Reflecting on this week has been an extremely stressful one. Our team continues to lose cash and go down in profitability and no one in our group seems to understand why.This is my identified problem which will need to be further analysed according to Daudelin (1996).
Our team started off this simulation guns blazing with everything seeming to work out for us. However the past few rollovers have not worked well in our favour. We originally thought we knew what we were doing and understood how each decision impacts our performance, however if that were true, then why has our performance been dropping over the past three to four rollovers if we originally assumed we understood how the simulation works?
Greiner, 1976 talks about 5 phases of evolution and revolution as organisations grow.
Phase 1: Make and Sell
Phase 2: Efficiency of operations
Phase 3: Expansion of Market
Phase 4: Consolidation of organisation
Phase 5: Problem solving and innovation.
I wish I had read the reading by Greiner (1972) earlier as I believe this theory helps to provide some reasons to our problem. Phase 1 was all about making and selling-simple enough and something we executed rather well. Our efficiency was at an absolute high which leads into phase 2. This I believe was the start to our problems. We should have looked to aim toward phase 3 of expanding our market most likely 2-3 rollovers prior to our actions in deciding to do so (Greiner, 1972). This allowed other companies to focus on expanding into the markets first, while we were still happy with what we had made and sold and contented to pursue efficiency, even though our efficiency was generally speaking, achieved already. We should have focused on just consolidating our sound organisation, making incremental changes here and there. However we seemed to become fixated and stuck in phase 3 of expansion of markets which I believe ultimately lost us significant cash.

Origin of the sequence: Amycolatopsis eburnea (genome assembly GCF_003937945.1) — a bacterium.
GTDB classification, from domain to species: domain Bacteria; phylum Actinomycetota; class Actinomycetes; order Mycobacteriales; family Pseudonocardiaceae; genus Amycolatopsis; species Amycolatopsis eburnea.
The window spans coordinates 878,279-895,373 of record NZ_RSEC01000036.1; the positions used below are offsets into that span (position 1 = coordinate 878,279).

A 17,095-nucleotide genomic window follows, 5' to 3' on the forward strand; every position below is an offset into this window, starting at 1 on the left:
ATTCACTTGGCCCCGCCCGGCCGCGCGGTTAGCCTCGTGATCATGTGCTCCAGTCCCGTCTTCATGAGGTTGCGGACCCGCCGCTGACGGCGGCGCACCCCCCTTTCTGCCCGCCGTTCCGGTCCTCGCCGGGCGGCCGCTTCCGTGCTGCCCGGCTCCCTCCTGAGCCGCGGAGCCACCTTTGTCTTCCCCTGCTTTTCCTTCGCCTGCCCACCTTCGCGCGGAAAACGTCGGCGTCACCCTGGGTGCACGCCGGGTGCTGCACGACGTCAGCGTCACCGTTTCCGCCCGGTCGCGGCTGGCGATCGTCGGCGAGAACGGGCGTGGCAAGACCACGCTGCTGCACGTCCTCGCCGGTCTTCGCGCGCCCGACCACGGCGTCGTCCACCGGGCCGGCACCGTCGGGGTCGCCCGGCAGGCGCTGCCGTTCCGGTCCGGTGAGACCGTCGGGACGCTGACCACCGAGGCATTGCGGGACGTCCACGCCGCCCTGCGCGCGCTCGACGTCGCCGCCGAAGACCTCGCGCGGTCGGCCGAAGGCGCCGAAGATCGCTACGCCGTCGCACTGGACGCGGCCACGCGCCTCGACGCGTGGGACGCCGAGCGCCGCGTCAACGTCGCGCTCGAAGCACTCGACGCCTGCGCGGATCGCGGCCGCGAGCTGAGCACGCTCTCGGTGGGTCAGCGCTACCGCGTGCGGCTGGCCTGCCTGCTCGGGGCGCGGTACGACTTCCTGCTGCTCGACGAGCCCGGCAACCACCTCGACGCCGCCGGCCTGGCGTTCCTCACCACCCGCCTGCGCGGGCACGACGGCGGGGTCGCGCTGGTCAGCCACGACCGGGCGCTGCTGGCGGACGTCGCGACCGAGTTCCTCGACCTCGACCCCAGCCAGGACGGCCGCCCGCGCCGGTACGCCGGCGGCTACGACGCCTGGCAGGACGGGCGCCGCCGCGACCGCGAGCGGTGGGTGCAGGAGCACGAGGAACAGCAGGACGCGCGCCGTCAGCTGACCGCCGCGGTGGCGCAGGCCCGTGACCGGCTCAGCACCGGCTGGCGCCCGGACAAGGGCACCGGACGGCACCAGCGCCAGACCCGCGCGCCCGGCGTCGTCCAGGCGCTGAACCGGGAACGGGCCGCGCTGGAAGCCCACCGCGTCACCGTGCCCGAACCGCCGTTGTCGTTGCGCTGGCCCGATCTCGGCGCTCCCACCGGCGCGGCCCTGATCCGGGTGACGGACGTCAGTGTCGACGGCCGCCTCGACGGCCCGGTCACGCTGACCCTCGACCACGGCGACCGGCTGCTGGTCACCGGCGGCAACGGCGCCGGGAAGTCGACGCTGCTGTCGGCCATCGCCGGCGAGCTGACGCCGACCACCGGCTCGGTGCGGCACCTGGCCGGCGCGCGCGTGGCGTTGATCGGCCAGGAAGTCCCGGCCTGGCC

Reflecting back on this MikesBikes experience we probably should have aimed for phase 4 with at least 3 rollovers to go. So before the double rollover was presented to us we could have seen if our decision of innovating something would be accepted or not. If it wasn't we could have just undone those decisions (to a certain extent) and problem solved something safe and compact to finish off on the double rollover.
Instead we went into a double rollover unsure about our decisions and trying to take risks in different markets unsure of their impact on our overall organisation and SHV value. According to Daudelin you must decide whether to take action or not, but as the simulation comes to its end, there is no longer any opportunity to take action, only reflection on what could have been…should have been.
Overall I have thoroughly enjoyed this simulation experience and rather look to take action in providing a high quality reflective journal come end of the semester.
Daudelin, M. W. (1996). Learning from experience through reflection. Organizational Dynamics, 24(3), 36–48
Greiner, L. E. (1972). Evolution and revolution as organizations grow. Harvard Business Review, 50(4), 37--46.